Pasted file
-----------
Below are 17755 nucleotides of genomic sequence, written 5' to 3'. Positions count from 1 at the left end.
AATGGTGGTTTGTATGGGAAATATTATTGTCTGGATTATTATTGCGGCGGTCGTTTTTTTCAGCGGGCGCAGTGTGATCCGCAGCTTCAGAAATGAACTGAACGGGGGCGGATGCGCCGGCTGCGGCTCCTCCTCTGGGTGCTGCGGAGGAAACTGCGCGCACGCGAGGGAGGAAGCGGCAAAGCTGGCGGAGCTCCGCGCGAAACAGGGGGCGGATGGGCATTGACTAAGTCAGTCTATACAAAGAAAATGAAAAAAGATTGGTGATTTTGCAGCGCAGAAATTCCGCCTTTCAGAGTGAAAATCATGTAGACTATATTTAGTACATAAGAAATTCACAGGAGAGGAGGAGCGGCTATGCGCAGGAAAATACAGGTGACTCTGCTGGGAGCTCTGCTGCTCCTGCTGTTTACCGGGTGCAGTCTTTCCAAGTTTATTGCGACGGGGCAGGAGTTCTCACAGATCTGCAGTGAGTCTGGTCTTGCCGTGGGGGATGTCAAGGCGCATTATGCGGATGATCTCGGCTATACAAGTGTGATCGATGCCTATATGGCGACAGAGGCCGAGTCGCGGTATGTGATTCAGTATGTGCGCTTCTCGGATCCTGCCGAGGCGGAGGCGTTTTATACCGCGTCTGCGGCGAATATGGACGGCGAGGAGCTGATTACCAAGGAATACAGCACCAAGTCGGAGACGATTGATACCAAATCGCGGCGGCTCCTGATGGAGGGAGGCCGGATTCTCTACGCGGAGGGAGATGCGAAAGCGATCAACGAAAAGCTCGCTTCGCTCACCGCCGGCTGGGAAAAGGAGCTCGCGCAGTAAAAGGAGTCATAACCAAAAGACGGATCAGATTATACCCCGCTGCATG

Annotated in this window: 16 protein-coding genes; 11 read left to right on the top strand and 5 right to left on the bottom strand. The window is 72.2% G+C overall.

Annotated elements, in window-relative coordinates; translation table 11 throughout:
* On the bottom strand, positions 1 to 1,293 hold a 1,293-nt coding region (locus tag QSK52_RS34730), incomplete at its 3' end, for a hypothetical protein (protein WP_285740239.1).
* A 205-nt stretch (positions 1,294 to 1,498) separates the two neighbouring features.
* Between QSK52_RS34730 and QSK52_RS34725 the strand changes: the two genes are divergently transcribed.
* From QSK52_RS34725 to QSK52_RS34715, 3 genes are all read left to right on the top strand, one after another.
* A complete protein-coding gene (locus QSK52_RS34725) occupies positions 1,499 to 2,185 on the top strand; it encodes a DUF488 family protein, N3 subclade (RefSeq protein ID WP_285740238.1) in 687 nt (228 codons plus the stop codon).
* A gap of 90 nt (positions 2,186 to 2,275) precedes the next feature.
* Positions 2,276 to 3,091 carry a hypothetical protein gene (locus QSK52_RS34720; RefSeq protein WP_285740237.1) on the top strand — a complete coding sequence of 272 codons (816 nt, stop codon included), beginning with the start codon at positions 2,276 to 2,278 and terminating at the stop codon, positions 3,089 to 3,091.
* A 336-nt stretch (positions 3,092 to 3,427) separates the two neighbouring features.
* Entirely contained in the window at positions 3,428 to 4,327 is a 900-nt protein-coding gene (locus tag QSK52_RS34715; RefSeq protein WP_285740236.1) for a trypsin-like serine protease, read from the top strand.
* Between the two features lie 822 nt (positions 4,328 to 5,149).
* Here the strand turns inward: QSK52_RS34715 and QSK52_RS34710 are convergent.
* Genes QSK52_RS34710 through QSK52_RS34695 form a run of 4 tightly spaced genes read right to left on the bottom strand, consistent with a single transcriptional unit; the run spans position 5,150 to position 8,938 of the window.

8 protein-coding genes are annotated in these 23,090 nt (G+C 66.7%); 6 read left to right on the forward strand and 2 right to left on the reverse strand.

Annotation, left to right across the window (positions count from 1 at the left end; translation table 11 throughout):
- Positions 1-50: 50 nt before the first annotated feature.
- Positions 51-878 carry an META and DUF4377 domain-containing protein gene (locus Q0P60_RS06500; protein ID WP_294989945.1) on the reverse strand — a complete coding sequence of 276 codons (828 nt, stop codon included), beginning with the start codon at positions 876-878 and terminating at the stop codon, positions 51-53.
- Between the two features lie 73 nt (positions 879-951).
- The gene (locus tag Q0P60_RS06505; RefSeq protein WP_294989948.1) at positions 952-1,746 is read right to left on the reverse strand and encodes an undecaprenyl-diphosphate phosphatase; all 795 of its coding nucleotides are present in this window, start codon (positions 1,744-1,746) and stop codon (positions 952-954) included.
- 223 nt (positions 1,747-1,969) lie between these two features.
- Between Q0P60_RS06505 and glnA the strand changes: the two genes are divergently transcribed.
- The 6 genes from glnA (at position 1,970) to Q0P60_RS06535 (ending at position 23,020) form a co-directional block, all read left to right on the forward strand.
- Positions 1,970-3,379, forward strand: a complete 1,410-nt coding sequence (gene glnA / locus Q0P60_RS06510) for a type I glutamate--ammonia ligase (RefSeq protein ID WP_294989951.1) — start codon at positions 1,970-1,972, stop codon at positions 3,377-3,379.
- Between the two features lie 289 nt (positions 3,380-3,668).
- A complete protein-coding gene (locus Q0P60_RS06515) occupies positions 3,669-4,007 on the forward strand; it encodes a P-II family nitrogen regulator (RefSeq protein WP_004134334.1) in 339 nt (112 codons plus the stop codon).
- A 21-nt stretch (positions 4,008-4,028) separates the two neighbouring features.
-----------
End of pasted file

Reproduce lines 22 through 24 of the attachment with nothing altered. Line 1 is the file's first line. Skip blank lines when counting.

- The gene (locus tag Q0P60_RS06505; RefSeq protein WP_294989948.1) at positions 952-1,746 is read right to left on the reverse strand and encodes an undecaprenyl-diphosphate phosphatase; all 795 of its coding nucleotides are present in this window, start codon (positions 1,744-1,746) and stop codon (positions 952-954) included.
- 223 nt (positions 1,747-1,969) lie between these two features.
- Between Q0P60_RS06505 and glnA the strand changes: the two genes are divergently transcribed.